"The signs usually are when we have a lot of grass growth, like we've had this year," Gardetto said. "If it does continue to stay hot and dry, and we don't get rain, we could be looking at potential for above normal to extreme fire activity. The other issue involved is whether or not lightning storms come through."
So while the quiet first half of 2019 has been a blessing for Californians in comparison to last year, the blazes elsewhere in the country along with the potential of everything changing with one storm, leaves no room to rest for firefighting teams.
On July 12, California Governor Gavin Newsom signed a bill that created a $21 billion fund to help bankrupt the state's investor-owned utilities cover liabilities arising from future wildfires caused by their equipment, according to Reuters. Failures from equipment owned by PG&E Corp have been blamed for the sparking of numerous wildfires, including last year's Camp Fire.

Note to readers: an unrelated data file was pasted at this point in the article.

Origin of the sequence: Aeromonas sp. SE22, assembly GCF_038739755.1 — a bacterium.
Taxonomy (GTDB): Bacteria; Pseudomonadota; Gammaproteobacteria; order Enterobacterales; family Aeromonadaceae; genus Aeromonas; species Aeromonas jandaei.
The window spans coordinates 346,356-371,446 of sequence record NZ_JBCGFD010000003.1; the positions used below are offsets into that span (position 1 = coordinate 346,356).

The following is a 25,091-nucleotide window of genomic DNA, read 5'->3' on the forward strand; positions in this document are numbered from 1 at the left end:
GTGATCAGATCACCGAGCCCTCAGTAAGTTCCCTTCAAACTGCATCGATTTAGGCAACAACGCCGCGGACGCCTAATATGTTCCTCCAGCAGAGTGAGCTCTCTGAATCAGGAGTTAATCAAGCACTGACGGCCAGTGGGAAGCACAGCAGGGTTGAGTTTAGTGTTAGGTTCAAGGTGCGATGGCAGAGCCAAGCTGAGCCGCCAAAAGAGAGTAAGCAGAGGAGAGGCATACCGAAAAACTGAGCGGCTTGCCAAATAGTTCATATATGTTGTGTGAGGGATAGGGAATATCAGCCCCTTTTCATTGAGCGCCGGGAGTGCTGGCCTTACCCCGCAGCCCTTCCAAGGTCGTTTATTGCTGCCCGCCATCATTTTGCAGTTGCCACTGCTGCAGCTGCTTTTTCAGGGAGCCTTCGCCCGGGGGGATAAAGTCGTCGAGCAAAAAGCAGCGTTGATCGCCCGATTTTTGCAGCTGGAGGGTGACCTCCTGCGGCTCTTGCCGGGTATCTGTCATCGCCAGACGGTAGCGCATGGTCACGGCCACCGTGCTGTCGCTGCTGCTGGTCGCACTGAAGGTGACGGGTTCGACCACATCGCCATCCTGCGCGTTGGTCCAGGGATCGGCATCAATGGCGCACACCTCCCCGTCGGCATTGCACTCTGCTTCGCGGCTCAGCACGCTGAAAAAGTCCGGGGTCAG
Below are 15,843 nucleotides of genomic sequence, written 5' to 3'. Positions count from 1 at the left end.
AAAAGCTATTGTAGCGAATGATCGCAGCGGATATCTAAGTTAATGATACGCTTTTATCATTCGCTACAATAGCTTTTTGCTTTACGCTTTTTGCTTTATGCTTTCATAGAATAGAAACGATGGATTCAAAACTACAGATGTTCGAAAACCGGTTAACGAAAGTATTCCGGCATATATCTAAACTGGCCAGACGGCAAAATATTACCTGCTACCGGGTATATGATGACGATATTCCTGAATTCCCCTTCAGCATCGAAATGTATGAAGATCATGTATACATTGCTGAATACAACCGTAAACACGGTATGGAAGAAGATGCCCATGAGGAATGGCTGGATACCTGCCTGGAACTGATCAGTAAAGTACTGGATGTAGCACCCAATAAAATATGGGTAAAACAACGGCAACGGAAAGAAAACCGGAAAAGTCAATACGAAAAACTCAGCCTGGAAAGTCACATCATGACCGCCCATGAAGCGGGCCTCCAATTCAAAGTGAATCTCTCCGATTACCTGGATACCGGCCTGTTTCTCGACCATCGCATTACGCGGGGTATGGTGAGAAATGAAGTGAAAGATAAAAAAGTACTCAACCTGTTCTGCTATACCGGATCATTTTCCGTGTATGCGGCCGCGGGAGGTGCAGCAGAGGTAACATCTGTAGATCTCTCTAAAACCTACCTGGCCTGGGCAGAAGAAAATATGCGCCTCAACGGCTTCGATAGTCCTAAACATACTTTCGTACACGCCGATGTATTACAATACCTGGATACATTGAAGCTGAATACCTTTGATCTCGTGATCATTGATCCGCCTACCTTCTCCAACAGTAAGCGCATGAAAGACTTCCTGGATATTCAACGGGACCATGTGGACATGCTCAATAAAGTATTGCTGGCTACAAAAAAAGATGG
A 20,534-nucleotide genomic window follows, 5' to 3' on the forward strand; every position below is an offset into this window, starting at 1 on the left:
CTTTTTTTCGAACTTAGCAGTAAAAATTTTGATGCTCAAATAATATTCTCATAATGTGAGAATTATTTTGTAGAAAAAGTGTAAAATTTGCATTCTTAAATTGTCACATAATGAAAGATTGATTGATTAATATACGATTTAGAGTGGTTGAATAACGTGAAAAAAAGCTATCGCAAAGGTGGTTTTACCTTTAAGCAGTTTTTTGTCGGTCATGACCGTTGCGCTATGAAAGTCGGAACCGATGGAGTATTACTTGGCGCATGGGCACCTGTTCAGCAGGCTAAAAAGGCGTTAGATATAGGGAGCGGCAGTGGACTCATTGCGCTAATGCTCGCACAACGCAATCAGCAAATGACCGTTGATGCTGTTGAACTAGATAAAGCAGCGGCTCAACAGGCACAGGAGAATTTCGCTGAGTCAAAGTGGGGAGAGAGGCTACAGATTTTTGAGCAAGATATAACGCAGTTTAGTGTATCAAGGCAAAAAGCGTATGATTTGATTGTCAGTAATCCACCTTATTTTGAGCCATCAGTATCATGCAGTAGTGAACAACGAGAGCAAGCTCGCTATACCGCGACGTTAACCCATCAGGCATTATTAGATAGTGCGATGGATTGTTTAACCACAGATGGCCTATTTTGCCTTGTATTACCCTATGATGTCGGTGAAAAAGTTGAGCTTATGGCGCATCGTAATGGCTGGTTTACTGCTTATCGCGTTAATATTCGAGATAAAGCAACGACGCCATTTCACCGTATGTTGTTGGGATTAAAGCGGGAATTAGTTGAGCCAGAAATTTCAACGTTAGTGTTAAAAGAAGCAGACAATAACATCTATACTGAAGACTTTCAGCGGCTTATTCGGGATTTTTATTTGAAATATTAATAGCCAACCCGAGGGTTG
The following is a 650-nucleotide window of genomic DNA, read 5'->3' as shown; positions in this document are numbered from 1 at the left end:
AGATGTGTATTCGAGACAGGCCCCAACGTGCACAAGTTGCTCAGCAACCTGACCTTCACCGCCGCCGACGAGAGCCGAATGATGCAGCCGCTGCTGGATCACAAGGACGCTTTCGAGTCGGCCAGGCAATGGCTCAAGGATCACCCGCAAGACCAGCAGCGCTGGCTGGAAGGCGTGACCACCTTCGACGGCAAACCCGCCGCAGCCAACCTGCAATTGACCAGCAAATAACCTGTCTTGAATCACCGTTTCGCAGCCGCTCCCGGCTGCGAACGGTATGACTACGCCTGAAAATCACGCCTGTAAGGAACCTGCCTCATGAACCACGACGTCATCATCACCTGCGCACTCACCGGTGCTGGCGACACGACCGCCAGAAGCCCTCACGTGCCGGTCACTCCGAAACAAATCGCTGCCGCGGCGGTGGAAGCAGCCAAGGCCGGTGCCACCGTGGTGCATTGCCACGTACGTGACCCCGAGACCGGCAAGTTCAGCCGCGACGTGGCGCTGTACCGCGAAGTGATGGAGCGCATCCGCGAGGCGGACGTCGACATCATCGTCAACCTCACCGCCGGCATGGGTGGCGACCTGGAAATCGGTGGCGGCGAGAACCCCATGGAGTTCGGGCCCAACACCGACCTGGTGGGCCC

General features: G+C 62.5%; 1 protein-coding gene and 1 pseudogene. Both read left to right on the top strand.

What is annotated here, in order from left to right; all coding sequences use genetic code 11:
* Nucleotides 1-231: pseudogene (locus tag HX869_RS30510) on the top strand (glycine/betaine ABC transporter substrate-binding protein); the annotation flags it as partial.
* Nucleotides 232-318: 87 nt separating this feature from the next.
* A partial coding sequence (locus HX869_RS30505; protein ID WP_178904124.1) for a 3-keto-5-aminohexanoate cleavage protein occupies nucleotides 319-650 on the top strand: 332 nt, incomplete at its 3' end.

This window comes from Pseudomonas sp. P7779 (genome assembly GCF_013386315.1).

In June, Newsom released a progress report detailing the state's plan for how to deal with climate change and how it makes wildfires 'increasingly dangerous and destructive.'
"Climate change has created a new reailty in the State of California," Newsom said in the report. "It's not a question of 'if' wildfire will strike, but 'when.' Our recent, terrifying history bears that out."
As July comes to a close, thunderstorms from monsoonal activity will increase next week, AccuWeather Meteorologist Brandon Buckingham said.
"As the monsoon season begins to ramp up, the risk for dry lightning becomes a serious issue," Buckingham said.
“It’s just a matter of time,” Amy Head, a Cal Fire battalion chief, told the San Francisco Chronicle. “When it happens, we’re looking at dry standing fuel ready to burn, and it could be pretty catastrophic.”